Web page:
July 01, 2006


 Veterinarians provide insights at unusual venue

Posted June 15, 2006

Drs. Terry Wollen, Robert F. Kahrs, and E. Paul J. Gibbs provided attendees at the 49th Annual Meeting of the Council of Science Editors with information on the role of animals and veterinary medicine in addressing global hunger and poverty. The theme of this year's CSE meeting, held May 19-23 in Tampa, Fla., was Working Toward a Sustainable, Equitable World.

Dr. Linda A. Toth, associate dean of research at Southern Illinois University School of Medicine and editor-in-chief for the American Association for Laboratory Animal Science, moderated the session, "Veterinary medicine and the alleviation of global poverty."

Dr. Wollen is director of animal well-being and staff veterinarian for Heifer International. His presentation, "Livestock health and husbandry delivery systems in resource-deficient areas of the world," focused on the role that animals can play to alleviate hunger and poverty and provide a sustainable economic base for a family.

Dr. Kahrs is coordinator of Global Initiatives in Veterinary Education for the Association of American Veterinary Medical Colleges. His presentation, "Reaching out and alleviating global poverty through veterinary education," provided an overview of the GIVE program, which establishes long-term, mutually beneficial partnerships between veterinary schools in North America and developing countries.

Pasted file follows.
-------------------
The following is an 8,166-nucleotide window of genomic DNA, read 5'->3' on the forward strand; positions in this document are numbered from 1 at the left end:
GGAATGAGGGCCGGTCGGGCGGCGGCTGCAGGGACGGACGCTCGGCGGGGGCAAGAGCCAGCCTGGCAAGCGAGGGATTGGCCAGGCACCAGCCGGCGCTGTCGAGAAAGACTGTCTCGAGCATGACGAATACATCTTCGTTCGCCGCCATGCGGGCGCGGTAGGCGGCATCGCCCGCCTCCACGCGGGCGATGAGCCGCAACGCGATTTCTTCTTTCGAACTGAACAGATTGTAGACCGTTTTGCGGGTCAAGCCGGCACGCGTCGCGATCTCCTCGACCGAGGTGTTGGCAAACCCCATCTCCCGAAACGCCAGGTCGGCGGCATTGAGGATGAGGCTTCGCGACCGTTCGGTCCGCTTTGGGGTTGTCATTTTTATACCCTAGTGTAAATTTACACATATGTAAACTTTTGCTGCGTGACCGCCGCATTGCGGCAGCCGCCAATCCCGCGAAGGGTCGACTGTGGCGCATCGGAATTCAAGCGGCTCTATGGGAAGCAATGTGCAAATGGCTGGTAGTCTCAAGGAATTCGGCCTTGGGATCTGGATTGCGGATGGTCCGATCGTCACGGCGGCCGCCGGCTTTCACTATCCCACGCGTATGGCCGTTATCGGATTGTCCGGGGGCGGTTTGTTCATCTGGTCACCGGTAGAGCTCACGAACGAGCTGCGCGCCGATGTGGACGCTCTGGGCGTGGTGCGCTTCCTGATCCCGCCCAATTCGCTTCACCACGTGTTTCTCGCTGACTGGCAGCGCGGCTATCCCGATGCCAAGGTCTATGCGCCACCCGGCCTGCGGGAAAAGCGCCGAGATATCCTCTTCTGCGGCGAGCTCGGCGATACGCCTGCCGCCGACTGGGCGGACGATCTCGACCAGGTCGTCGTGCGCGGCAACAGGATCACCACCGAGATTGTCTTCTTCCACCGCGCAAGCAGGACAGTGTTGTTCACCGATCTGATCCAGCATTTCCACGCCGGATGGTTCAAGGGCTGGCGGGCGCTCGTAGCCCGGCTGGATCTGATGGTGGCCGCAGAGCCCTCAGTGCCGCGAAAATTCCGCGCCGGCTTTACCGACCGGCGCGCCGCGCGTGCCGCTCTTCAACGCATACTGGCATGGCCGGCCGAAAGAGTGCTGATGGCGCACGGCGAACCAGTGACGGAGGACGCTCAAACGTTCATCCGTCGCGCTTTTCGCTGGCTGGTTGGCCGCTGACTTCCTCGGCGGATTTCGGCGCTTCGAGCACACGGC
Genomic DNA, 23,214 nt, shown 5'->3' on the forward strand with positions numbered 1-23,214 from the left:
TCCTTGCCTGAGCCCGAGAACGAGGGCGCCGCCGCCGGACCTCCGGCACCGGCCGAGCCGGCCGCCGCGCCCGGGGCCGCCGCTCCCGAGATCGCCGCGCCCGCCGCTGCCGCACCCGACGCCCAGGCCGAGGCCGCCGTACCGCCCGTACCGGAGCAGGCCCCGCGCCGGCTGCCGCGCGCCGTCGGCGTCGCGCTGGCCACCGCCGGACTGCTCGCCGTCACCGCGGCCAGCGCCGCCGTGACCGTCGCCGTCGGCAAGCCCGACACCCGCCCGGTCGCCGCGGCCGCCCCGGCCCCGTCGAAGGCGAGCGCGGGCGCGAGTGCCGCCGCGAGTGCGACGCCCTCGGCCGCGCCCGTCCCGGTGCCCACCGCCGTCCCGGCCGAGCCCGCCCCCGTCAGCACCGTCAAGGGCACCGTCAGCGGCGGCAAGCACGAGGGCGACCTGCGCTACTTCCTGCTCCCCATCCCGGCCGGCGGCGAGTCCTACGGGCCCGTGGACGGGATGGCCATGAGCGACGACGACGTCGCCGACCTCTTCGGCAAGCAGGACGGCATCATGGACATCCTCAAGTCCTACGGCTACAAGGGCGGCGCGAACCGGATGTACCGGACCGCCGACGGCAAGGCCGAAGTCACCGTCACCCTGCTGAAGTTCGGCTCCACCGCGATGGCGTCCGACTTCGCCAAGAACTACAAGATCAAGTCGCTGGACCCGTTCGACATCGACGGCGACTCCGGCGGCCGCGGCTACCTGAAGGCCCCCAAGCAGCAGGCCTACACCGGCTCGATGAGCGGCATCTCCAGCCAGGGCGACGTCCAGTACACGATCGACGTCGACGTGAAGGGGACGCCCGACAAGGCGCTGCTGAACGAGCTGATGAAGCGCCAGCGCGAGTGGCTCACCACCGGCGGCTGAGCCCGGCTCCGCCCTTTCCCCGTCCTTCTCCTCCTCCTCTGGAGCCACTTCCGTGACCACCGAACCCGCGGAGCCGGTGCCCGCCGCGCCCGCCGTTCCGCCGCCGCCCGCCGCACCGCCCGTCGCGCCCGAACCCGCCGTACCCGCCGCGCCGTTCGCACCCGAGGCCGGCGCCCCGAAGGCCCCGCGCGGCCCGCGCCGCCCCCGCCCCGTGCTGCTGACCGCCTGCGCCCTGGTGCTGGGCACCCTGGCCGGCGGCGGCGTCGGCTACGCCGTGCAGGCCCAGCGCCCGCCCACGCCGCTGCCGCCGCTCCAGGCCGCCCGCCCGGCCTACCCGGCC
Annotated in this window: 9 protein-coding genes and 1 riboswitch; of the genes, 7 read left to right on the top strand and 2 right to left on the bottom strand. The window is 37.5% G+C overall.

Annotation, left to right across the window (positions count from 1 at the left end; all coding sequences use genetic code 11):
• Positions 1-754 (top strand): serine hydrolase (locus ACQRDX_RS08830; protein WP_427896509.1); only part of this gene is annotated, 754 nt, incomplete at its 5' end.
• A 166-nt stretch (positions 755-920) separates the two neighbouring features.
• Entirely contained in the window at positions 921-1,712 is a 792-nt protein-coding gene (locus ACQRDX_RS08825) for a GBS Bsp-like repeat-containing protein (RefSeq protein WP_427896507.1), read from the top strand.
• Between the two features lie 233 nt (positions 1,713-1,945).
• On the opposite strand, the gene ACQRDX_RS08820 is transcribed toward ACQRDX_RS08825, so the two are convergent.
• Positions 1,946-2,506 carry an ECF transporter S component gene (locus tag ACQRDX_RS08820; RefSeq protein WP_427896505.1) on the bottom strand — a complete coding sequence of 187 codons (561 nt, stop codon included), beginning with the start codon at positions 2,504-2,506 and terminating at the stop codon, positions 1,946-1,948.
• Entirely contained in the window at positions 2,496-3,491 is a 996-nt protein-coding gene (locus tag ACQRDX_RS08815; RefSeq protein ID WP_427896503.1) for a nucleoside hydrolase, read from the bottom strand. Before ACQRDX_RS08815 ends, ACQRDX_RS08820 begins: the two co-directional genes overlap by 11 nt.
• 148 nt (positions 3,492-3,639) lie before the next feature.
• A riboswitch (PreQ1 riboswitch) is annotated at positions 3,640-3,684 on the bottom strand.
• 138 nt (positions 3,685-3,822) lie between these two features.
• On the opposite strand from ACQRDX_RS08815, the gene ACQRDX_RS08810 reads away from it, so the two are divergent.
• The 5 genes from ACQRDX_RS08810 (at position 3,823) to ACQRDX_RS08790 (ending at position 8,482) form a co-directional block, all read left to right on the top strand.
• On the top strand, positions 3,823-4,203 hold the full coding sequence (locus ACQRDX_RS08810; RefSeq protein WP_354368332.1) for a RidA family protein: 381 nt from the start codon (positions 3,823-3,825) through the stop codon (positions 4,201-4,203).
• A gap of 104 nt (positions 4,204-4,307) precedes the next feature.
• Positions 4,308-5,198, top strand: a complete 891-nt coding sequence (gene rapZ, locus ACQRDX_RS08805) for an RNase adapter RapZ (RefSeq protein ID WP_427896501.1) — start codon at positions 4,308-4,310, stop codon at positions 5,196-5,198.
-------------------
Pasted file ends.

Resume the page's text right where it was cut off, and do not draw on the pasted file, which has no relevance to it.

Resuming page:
Dr. Gibbs is a professor in the Department of Pathobiology at the University of Florida College of Veterinary Medicine. His presentation, "Emerging zoonotic epidemics in the global community," detailed the overwhelming effects of avian influenza in many poverty-stricken countries and regions, and the massive effort being put forth to combat this devastating disease.

The mission of the CSE is to promote excellence in the communication of scientific information. The CSE comprises more than 1,200 members, many of whom are editors or publishers in fields other than veterinary medicine or animal science. Thus, the presentation at this year's meeting provided the opportunity to educate many of those who are involved in the dissemination of information throughout the scientific communities on the unique involvement of veterinarians in global problems such as hunger and poverty.

The session reflected the important contributions that veterinarians make to society. Highlighting the role of animals and their health care providers is essential to ensuring that animals and veterinary medicine remain an integral part of relief and economic development efforts in poverty-stricken areas or developing countries.